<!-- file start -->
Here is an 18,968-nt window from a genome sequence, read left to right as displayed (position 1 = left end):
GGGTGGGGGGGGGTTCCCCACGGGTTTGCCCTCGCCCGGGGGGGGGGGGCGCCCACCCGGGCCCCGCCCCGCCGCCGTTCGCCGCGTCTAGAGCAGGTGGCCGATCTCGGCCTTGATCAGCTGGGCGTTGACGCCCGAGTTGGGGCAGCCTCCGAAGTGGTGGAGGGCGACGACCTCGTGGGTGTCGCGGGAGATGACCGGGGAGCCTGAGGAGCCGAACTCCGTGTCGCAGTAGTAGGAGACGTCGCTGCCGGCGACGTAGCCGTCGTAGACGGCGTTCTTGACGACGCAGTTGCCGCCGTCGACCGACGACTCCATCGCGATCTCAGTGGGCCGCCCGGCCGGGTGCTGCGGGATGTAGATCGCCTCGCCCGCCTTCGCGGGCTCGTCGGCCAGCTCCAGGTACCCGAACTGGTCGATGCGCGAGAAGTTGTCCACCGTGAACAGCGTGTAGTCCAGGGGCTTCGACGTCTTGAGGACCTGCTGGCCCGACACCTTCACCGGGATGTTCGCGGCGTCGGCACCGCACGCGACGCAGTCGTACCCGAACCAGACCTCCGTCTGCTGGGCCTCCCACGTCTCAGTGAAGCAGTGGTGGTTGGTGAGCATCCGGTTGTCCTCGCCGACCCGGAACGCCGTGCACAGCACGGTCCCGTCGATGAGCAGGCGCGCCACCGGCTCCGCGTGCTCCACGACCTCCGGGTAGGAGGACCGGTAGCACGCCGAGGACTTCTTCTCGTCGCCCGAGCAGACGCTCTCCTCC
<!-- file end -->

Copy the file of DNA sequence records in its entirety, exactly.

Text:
Here is an 18,968-nt window from a genome sequence, read left to right as displayed (position 1 = left end):
GGGTGGGGGGGGGTTCCCCACGGGTTTGCCCTCGCCCGGGGGGGGGGGGCGCCCACCCGGGCCCCGCCCCGCCGCCGTTCGCCGCGTCTAGAGCAGGTGGCCGATCTCGGCCTTGATCAGCTGGGCGTTGACGCCCGAGTTGGGGCAGCCTCCGAAGTGGTGGAGGGCGACGACCTCGTGGGTGTCGCGGGAGATGACCGGGGAGCCTGAGGAGCCGAACTCCGTGTCGCAGTAGTAGGAGACGTCGCTGCCGGCGACGTAGCCGTCGTAGACGGCGTTCTTGACGACGCAGTTGCCGCCGTCGACCGACGACTCCATCGCGATCTCAGTGGGCCGCCCGGCCGGGTGCTGCGGGATGTAGATCGCCTCGCCCGCCTTCGCGGGCTCGTCGGCCAGCTCCAGGTACCCGAACTGGTCGATGCGCGAGAAGTTGTCCACCGTGAACAGCGTGTAGTCCAGGGGCTTCGACGTCTTGAGGACCTGCTGGCCCGACACCTTCACCGGGATGTTCGCGGCGTCGGCACCGCACGCGACGCAGTCGTACCCGAACCAGACCTCCGTCTGCTGGGCCTCCCACGTCTCAGTGAAGCAGTGGTGGTTGGTGAGCATCCGGTTGTCCTCGCCGACCCGGAACGCCGTGCACAGCACGGTCCCGTCGATGAGCAGGCGCGCCACCGGCTCCGCGTGCTCCACGACCTCCGGGTAGGAGGACCGGTAGCACGCCGAGGACTTCTTCTCGTCGCCCGAGCAGACGCTCTCCTCC